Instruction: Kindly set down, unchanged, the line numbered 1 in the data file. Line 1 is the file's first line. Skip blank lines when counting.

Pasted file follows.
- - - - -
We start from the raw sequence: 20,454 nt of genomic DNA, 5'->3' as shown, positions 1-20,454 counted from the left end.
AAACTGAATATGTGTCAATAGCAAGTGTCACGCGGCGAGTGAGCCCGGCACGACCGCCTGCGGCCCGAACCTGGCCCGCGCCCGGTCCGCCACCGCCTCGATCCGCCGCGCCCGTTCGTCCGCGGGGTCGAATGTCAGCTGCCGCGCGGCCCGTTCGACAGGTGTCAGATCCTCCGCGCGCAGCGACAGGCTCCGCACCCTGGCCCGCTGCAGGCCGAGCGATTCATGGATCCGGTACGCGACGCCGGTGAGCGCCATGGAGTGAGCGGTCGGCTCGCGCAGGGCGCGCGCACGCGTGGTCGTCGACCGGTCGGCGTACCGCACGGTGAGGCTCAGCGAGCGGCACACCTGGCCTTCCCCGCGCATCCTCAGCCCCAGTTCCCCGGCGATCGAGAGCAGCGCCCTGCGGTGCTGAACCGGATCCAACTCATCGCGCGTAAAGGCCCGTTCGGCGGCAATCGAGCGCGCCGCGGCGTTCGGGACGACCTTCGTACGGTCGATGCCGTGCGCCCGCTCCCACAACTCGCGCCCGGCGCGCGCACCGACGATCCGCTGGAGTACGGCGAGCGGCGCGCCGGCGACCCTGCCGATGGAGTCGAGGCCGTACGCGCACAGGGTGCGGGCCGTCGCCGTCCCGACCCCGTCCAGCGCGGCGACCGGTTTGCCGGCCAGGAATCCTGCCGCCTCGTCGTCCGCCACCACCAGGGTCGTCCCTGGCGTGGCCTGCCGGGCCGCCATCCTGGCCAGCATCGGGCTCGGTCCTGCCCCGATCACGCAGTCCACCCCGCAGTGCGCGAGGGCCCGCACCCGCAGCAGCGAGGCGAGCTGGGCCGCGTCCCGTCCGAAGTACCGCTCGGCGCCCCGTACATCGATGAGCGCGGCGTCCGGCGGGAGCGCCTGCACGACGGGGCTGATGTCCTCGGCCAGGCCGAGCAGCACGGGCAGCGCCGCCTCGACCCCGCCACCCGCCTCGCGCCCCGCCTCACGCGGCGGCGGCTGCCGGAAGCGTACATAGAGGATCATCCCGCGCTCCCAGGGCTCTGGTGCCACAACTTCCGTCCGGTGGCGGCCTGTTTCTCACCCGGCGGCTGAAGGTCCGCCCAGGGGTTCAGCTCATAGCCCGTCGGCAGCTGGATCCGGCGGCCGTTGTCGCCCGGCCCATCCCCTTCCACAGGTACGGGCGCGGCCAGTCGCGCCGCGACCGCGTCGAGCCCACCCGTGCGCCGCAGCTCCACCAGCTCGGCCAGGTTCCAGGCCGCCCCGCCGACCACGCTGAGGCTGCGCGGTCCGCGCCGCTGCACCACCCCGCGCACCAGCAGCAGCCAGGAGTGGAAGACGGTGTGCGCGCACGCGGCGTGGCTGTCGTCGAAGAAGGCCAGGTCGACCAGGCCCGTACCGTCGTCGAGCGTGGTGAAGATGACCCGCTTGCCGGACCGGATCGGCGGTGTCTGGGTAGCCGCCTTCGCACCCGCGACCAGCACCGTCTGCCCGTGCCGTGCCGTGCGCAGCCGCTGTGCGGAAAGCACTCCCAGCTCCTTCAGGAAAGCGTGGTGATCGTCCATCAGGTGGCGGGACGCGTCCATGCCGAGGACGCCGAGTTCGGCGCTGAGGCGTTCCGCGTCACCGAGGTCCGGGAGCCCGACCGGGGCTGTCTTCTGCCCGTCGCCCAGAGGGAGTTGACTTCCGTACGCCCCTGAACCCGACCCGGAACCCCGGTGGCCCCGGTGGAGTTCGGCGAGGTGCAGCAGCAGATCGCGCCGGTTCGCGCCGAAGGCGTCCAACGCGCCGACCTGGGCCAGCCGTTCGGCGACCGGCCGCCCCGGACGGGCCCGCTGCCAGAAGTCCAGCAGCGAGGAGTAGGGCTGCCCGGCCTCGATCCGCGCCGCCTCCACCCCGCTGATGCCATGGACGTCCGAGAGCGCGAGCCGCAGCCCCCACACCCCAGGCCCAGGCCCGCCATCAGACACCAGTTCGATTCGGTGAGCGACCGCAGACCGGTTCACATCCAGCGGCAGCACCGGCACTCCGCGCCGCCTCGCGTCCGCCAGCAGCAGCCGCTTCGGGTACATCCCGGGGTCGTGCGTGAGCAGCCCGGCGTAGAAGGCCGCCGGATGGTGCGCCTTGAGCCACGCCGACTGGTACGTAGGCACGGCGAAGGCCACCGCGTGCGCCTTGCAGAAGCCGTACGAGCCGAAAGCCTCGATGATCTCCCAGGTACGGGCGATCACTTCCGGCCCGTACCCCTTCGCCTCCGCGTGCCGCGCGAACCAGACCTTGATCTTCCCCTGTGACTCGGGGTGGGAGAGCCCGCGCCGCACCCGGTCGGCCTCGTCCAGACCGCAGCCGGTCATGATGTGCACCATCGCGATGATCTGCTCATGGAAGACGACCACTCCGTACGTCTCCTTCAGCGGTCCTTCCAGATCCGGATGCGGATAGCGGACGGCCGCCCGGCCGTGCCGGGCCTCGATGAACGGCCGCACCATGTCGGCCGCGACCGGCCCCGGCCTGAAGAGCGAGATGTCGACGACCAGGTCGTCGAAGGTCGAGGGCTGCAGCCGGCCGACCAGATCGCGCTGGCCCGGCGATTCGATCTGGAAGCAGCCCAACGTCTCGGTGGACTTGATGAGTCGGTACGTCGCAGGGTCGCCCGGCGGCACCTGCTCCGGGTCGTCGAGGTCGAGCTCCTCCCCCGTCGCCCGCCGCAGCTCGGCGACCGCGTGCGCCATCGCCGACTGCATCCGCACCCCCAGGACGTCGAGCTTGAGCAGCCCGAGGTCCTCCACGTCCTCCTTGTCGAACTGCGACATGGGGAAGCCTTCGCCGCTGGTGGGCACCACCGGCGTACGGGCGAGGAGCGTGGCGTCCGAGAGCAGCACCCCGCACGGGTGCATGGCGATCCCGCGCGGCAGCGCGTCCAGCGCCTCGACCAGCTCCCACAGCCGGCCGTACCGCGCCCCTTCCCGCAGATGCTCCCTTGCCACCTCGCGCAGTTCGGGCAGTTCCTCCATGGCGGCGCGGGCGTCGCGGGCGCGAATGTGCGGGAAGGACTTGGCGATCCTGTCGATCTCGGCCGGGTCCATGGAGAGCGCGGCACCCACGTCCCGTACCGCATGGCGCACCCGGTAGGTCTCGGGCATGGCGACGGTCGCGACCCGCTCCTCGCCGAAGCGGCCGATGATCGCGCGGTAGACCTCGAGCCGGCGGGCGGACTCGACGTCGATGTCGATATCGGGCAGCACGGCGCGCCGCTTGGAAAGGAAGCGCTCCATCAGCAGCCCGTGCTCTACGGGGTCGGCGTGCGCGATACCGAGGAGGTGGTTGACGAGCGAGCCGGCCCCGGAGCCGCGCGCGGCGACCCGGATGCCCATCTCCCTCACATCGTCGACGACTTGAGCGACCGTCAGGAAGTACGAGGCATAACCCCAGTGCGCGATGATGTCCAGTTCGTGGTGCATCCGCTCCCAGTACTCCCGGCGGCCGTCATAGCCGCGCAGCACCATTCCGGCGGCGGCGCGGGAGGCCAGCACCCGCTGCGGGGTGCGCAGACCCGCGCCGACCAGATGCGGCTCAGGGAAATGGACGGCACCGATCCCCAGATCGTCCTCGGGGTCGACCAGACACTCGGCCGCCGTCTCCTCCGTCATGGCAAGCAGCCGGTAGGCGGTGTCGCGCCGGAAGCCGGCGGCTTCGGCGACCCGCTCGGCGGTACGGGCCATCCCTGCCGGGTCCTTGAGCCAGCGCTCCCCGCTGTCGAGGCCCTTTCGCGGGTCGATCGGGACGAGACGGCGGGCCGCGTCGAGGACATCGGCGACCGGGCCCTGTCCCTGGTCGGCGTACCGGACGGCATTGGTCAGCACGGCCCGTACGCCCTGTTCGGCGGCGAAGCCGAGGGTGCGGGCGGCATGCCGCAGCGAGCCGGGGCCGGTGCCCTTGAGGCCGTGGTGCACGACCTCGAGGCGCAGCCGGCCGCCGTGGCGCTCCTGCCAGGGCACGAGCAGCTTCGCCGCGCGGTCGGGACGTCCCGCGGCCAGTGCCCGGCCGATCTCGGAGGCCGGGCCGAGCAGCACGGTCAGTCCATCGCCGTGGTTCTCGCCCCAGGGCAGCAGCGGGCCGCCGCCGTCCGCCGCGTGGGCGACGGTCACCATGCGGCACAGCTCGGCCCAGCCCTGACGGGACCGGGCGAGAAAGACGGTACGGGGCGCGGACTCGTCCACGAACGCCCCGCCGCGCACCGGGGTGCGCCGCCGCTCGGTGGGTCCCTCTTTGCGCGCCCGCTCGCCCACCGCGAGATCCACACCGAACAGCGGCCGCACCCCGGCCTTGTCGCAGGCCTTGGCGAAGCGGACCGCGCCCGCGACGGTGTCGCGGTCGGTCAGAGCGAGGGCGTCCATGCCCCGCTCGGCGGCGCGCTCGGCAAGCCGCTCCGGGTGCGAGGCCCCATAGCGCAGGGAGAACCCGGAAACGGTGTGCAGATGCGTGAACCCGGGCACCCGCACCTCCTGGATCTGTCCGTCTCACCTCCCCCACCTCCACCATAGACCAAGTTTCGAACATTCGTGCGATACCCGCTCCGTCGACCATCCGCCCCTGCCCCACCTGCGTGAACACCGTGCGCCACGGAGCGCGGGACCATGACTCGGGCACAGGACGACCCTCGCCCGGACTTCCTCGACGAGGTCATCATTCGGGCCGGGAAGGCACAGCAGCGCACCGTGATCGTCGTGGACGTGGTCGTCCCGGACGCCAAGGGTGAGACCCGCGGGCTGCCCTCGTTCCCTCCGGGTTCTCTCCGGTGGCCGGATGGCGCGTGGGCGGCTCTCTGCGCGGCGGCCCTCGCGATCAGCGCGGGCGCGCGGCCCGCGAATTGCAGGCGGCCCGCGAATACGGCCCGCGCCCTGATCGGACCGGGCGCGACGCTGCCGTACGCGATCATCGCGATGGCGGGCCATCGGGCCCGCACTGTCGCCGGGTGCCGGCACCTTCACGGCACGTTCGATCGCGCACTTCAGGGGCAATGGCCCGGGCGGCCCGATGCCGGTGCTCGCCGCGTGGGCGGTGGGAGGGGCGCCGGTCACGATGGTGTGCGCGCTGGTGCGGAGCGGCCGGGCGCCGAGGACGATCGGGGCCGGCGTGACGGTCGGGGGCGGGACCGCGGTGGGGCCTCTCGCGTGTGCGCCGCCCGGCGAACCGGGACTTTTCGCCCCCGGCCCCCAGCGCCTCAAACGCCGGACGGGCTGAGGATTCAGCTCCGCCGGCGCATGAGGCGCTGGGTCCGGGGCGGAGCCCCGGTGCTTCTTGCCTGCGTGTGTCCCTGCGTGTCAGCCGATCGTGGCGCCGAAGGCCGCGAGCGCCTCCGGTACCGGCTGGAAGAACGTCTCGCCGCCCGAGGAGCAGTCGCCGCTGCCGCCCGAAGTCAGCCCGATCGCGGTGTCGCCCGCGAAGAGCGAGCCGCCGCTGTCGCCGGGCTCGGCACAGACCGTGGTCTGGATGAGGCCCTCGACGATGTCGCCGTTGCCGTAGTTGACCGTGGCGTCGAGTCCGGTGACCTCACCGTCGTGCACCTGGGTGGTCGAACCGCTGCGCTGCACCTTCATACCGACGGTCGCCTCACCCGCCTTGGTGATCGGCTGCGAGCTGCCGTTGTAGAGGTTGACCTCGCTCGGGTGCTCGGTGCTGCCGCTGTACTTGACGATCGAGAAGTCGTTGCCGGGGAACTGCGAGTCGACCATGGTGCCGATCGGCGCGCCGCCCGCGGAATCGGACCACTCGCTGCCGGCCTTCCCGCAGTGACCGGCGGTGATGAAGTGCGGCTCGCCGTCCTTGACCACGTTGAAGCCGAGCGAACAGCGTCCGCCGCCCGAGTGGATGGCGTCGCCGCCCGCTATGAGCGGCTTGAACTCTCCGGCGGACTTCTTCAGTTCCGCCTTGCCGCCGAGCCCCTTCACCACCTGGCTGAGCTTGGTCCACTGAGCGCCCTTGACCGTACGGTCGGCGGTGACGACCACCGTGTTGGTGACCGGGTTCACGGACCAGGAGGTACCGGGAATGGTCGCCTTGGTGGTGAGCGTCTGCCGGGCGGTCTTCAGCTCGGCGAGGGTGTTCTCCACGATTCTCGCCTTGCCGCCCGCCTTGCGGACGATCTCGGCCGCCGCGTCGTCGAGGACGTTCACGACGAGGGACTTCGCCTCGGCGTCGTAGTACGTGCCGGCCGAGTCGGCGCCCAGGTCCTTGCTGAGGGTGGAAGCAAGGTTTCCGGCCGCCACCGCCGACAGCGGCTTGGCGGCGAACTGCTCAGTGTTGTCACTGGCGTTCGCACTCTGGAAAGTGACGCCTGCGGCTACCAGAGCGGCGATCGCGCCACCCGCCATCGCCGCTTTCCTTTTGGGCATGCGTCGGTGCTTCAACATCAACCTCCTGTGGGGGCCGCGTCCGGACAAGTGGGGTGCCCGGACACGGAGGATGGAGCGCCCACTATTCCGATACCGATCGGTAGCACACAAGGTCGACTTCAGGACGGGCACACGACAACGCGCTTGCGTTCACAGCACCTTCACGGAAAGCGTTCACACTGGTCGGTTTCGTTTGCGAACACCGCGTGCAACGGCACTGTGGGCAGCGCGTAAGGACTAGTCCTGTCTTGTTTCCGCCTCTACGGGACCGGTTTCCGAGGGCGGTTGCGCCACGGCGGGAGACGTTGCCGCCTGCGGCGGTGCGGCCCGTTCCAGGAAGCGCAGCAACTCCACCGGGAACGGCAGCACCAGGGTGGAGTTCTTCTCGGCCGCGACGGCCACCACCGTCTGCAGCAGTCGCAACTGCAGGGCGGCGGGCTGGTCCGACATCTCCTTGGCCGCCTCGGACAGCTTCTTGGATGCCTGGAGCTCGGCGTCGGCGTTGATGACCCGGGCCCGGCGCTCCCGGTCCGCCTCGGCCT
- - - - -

We start from the raw sequence: 20,454 nt of genomic DNA, 5'->3' as shown, positions 1-20,454 counted from the left end.